All of these types of harms could reasonably be considered in scope for a global ‘AI safety’ regime. The idea of ‘safety’ is employed in other important domains – like medicines, air travel and food – to ensure that systems and technologies enjoy public trust (‘Do I feel safe to take flights?’), and that they protect core values that we care about (‘Will food stay affordable?’). AI increasingly forms a core part of our digital infrastructure, so our concept of AI safety will need to be similarly broad.
In some cases, AI harms are well-evidenced – such as the tendency of certain AI systems to reproduce harmful biases – but in others they are difficult or impossible to prove. These include, for example, the potential for mass unemployment resulting from AI-enabled job automation or augmentation, or claims that powerful AI systems may pose extreme or ‘existential’ risks to future human society.
A narrow definition based primarily on extreme risks would in practice place all existing AI systems out of scope of international governance efforts, and focus discourse and resource only on challenges that remain speculative. This would mean ignoring the overwhelming evidence that current AI systems are capable of, and – in many cases– already causing significant harm.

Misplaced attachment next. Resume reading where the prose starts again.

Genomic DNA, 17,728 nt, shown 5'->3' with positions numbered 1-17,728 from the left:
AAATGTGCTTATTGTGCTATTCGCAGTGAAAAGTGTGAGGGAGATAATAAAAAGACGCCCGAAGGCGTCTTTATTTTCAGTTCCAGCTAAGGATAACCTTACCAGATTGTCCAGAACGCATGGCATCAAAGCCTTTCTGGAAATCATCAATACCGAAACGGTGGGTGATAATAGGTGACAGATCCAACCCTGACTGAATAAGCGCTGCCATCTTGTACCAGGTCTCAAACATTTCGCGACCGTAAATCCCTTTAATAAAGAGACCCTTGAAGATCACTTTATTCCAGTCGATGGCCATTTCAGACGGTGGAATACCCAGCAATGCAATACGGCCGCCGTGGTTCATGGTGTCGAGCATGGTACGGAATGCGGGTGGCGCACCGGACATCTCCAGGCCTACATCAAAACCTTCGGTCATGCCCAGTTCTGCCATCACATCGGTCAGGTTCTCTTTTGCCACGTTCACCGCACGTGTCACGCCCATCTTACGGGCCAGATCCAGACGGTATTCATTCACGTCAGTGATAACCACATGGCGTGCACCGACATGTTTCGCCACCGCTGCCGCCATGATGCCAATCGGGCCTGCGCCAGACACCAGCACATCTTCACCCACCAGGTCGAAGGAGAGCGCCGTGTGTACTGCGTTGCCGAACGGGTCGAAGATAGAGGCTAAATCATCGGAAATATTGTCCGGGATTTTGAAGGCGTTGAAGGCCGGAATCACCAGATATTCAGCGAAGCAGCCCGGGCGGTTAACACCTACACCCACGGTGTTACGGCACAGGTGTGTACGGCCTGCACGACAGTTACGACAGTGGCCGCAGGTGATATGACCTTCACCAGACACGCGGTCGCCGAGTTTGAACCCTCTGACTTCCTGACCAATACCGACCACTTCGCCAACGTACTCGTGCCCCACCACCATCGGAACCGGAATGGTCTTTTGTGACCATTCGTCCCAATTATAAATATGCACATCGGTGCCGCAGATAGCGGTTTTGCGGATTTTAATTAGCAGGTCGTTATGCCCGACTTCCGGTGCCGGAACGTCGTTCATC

Keep a wide variety of AI systems in scope
The AI Summit has also increasingly spotlighted ‘frontier AI’ as a priority. This can be convenient shorthand for systems with newer, more powerful, and potentially dangerous capabilities. Investment in understanding cutting-edge systems – as represented by the newly-renamed ‘Frontier Model Taskforce’ – is welcome, given the opacity of much leading industry research, and the need for independent, public-interest alternatives.
Policymakers should however be mindful that there is no agreed way of determining whether a model is ‘frontier’ or not, and some industry figures have claimed that no currently deployed AI models qualify as frontier. Coupled with the fact that a frontier is necessarily a moving horizon, this creates a poor target for regulation.
Our research suggests that risks from AI do not simply grow in proportion with the technical capabilities of a given system, but depend intimately on the contexts in which those systems are deployed. Existing systems with capabilities far behind the ‘frontier’ can produce unexpected harms when deployed in new contexts, particularly without prior testing or consultation with users and other affected parties.